If you do not enroll in Original Medicare when first eligible and you do not have other creditable coverage, you may face penalties. It is important to end the compounding of these fees sooner than later, so don’t delay — enroll during your next opportunity. There are several important dates and deadlines to pay attention to.
Annual Election Period (Open Enrollment): applies to Part D and Medicare Advantage
Medicare Part D (prescription drug coverage) and Medicare Advantage plans (one of two options to enhancing your Medicare coverage) host an open enrollment period from October 15 through December 7 of each year, Formally known as the Annual Election Period, during this time you may add, drop, or change your Part D or Medicare Advantage plan. New plan selections become effective on January 1 of the following year.
General Enrollment Period: applies to Medicare Part A and B
If you miss your Initial Election Period, you may sign up for Part A and/or Part B (which make up Original Medicare) during the General Enrollment Period (GEP). The GEP takes place each year from January 1 through March 31. Coverage will begin on July 1 for people who enroll during the General Enrollment Period.
Unfortunately, during the time when a person is waiting to enroll during the GEP and waiting for their plan to become effective, they may have penalties for not having Medicare coverage.
Special Enrollment Periods: applies to a variety of situations and life events
Other special enrollment periods may apply for people with specific circumstances who would like to enroll in Part C or Part D as well as Original Medicare. Enrollment must be completed within 63 days of losing coverage for Parts C and D, and within 8 months of losing coverage for Parts A & B.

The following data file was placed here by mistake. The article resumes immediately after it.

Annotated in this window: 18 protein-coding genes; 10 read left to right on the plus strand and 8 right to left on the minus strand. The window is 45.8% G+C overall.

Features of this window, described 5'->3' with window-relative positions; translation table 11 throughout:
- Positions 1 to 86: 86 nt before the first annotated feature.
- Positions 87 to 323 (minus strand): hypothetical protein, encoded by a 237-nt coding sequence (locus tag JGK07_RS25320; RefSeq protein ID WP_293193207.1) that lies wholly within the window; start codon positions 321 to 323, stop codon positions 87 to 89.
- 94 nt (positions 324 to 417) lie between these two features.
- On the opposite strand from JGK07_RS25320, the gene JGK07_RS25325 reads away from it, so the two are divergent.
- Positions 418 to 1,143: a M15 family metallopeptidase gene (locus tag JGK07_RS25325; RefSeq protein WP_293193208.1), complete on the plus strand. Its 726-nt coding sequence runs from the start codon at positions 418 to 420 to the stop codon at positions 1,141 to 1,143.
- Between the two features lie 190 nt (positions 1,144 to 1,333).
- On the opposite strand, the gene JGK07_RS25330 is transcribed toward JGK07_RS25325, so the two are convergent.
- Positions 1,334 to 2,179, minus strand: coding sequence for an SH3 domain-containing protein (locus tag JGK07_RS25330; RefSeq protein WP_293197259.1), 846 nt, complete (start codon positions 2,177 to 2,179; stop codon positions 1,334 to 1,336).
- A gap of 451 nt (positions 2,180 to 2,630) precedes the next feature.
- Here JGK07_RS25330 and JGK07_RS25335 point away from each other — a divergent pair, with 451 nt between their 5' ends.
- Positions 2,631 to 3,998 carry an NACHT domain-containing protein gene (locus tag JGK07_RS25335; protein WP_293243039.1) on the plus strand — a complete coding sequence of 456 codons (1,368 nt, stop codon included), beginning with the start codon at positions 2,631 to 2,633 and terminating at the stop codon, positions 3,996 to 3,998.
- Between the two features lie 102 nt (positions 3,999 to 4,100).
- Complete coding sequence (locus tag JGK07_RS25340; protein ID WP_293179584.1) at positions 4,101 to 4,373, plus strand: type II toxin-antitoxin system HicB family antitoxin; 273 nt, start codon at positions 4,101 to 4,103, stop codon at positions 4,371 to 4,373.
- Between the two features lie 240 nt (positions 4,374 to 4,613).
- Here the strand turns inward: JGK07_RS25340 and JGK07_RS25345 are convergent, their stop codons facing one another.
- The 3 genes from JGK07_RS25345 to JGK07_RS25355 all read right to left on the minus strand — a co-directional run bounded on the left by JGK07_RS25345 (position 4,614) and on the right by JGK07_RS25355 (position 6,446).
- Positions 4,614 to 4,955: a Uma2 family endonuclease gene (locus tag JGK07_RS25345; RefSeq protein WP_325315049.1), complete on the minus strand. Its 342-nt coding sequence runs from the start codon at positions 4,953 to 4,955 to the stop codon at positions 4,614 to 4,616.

Special enrollment periods may apply to people who:
- Lose coverage through their/their spouse’s employer, union, or Veteran’s Administration plan
- Move out of their plan’s area
- Move into an area where they have new coverage options
- Receive Extra Help with their Part D prescription costs
- Have both Medicare and Medicaid
- And more
Late Enrollment Penalties
All Americans are required to have creditable health insurance coverage, and Medicare beneficiaries are not exempt. If you have creditable coverage, such as a group plan through your/your spouse’s employer or union benefits, you may be exempt from the penalties. It’s important to note that COBRA and Veterans Affairs (VA) Benefits are NOT considered creditable coverage for some parts of Medicare. Unless you are certain you have what is considered creditable coverage under Medicare law, it is important your enroll in Medicare during your Initial Enrollment Period so you do not pay penalties later.
If you have creditable coverage and lose it, you may qualify for a Special Enrollment Period (SEP). If you qualify for an SEP, you do have a limited amount of time during which you can enroll in Medicare. If you miss your SEP deadline, you will be subject to the penalties outlined below. We can help determine if you qualify for an SEP, if your current coverage meets the requirements, and ensure you enroll before your deadline!